It's been a week since I finished reading Deborah Wiles' most recent book, Countdown, and I'm still thinking about it. That doesn't happen often to me.
To quote a bit of the flap copy: Franny Chapman just wants some peace. But that's hard to get when her best friend is feuding with her, her sister has disappeared, and her uncle is fighting an old war in his head. Her saintly younger brother is no help, and the cute boy across the street only complicates things. Worst of all, everyone is walking around just waiting for a bomb to fall.
The book takes place in October,1962. I was in 6th grade then. JFK was president. The civil rights movement was underway. And the Cold War was in full swing--schools held "duck and cover" drills (I remember at least one "go home" drill--really smart thinking on the part of the school administrators...), you heard talk about bomb shelters, and the sign of a black circle with yellow triangles, that designated a shelter, was a familiar one. And for thirteen days that October, during the Cuban missile crisis, people wondered if those shelters were going to be necessary.
To be honest, I can't remember today the atmosphere of fear of those days. But this book brought back so much to me. Strewn throughout the book are ads and photographs from then, and bits of news reports, and even song lyrics. I don't think I've ever seen a book constructed like this. It grabbed me and pulled me right in--or, perhaps I should say, right back.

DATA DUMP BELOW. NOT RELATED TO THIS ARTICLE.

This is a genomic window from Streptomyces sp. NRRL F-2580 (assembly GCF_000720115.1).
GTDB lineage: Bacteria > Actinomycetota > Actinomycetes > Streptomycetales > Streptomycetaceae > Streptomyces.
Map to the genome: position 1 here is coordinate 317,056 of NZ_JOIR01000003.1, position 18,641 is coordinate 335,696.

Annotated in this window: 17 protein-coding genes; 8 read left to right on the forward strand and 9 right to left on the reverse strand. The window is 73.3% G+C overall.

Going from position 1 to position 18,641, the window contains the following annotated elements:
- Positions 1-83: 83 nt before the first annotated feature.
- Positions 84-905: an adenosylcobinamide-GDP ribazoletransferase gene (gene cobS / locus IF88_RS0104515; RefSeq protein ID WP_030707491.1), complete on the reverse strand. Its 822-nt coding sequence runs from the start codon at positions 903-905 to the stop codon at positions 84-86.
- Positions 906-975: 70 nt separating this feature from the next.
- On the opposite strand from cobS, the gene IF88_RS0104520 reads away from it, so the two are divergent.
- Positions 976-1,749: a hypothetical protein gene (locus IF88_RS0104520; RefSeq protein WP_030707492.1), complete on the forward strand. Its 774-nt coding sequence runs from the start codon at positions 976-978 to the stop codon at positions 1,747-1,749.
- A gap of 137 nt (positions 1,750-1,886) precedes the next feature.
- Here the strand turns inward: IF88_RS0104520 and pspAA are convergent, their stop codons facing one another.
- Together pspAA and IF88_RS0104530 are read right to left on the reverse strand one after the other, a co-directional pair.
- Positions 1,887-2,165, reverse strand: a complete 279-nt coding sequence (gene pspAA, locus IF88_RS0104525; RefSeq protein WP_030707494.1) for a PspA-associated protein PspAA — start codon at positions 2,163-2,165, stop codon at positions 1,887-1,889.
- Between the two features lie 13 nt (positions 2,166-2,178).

I think that one of the parts that moved me the most told about folk singer Pete Seeger--about his growing up and his discovery of folk music--the songs of the people; why he joined the Communist party as a young man and what happened when he was called before the House Un-American Activities Committee. Having begun a lifelong love affair with folk music myself in junior high school, I knew much of what Deborah writes here. But what I didn't know until I read it here, late at night by the glow of my itty-bitty book light--was what he wrote on his banjo after the courts acquitted him: "This machine surrounds hate and forces it to surrender." I read those words, and thought of all the songs this man has sung, all the causes he's sung and spoken for, all the people he's sung with and inspired to sing--and I wept.
Emotion. This is what happens with Countdown. You don't just read a good story (and it is a wonderful story). If you're old enough to remember those days, memories come flooding back. If you aren't, you'll come away with a feeling in your gut--an understanding of how it felt to live through them.
Countdown is the first book in a trilogy. I'm already impatient for the second (hurry up and write, Deb!).
(I purchased my copy of Countdown from Amazon, but I am not an Amazon Affiliate. And the fact that the author has been a friend of mine for approximately fourteen years (!!) has in no way influenced my opinion of this book.)